HomeGroupsTalkZeitgeist
Hide this

Results from Google Books

Click on a thumbnail to go to Google Books.

The Face on the Milk Carton by Caroline B.…
Loading...

The Face on the Milk Carton

by Caroline B. Cooney

MembersReviewsPopularityAverage ratingMentions
2,099593,148 (3.62)34
(13) adoption (23) children's (20) cults (9) drama (11) family (44) fiction (159) high school (14) identity (25) Janie (14) kidnapping (102) love (8) milk carton (9) missing (10) missing children (12) mystery (159) paperback (8) read (33) realistic fiction (43) romance (31) series (50) suspense (32) teen (48) thriller (9) to-read (16) unowned (8) Y (12) YA (90) young adult (124) young adult fiction (33)
Loading...

Sign up for LibraryThing to find out whether you'll like this book.

No current Talk conversations about this book.

» See also 34 mentions

Showing 1-5 of 59 (next | show all)
I was in the sixth grade. We were having one of those Scholastic book orders that made reading so exciting. This book caught my attention. What could be more captivating than a book about a kid finding out they're kidnapped?!! I begged my mom to order it and she did. Shortly thereafter, the book was in my hands, and suddenly I was ashamed. I was a boy on the verge of junior high school. I watched sports, liked cars and video games. I was too cool for a book with a pig-tailed girl on the cover.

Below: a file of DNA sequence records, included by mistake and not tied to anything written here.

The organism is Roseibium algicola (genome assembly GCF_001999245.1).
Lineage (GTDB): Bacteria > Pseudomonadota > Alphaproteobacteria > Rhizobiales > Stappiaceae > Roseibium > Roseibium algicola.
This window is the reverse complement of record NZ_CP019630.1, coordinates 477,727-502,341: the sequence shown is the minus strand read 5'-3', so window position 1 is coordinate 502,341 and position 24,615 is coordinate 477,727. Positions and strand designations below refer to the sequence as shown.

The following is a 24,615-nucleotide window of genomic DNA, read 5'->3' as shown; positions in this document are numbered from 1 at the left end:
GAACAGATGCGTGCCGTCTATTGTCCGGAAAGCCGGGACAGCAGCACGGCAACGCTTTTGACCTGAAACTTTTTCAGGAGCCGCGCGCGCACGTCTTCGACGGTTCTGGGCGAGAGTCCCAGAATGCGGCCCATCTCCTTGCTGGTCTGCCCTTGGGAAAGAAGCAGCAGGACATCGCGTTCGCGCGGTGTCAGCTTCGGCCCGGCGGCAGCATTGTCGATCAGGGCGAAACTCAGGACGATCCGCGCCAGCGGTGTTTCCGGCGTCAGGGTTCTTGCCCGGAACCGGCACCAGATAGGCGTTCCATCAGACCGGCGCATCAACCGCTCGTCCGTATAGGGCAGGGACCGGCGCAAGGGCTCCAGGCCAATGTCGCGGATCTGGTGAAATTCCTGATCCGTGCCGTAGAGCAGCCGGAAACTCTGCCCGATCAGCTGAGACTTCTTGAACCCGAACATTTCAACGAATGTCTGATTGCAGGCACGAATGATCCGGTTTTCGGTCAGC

Some time later that year, this kid named Joey mentioned the book. He was cool. He asked if I'd read it. Was this a trap? “I have a copy—but only because my mom wanted to read it,” I said. He said he'd read the book and it was awesome, that I should definitely read it. Again, part of me wanted to read The Face on the Milk Carton, but I really didn't have time for it. I was going to get a Z shaved on the side of my head, work for Ferrari, and sing backup for Bobby Brown: I was way too cool for books.

I wish I'd listened to Joey. I probably would've liked this book more as a twelve year old than as a thirty-five year old. That being said, I was surprised by how much I did enjoy the novel as an adult. No, it's not some great work of literature. But what it is is captivating. I was enthralled by what Janie would do. I was pulled in, reading chapter after chapter in a single sitting. Was I captivated enough to read the rest of the books in the series? No. Nevertheless, The Face on the Milk Carton was a wonderful ride of adolescent “what ifs.”

One thing that surprised me about this novel was the amount of sex. Had I read it back in grade school as was the original plan, I probably would've been ashamed and confused by what I'd read. In my opinion, The Face on the Milk Carton is more a young adult novel than a child's story. Damn Scholastic for trying to corrupt my youth!

And what's up with Janie's lactose intolerance? It's constantly being mentioned. Girl cannot consume dairy without dire consequence. Apt condition to have given the title? Perhaps. But what kind of pizza is this girl eating? Does heated cheese somehow not qualify as dairy? How does the writer and the editors miss this contradiction?

Despite its flaws in logic and storytelling, The Face on the Milk Carton was a great adventure. I didn't learn anything, I wasn't moved by the condition of these characters, but I was entertained. And if that is the point of this book, then the author succeeded. Thanks, Joey. It took over twenty years, but you finally convinced me. ( )
  chrisblocker | Jul 7, 2014 |
I read this so long ago I can't really remember it. ( )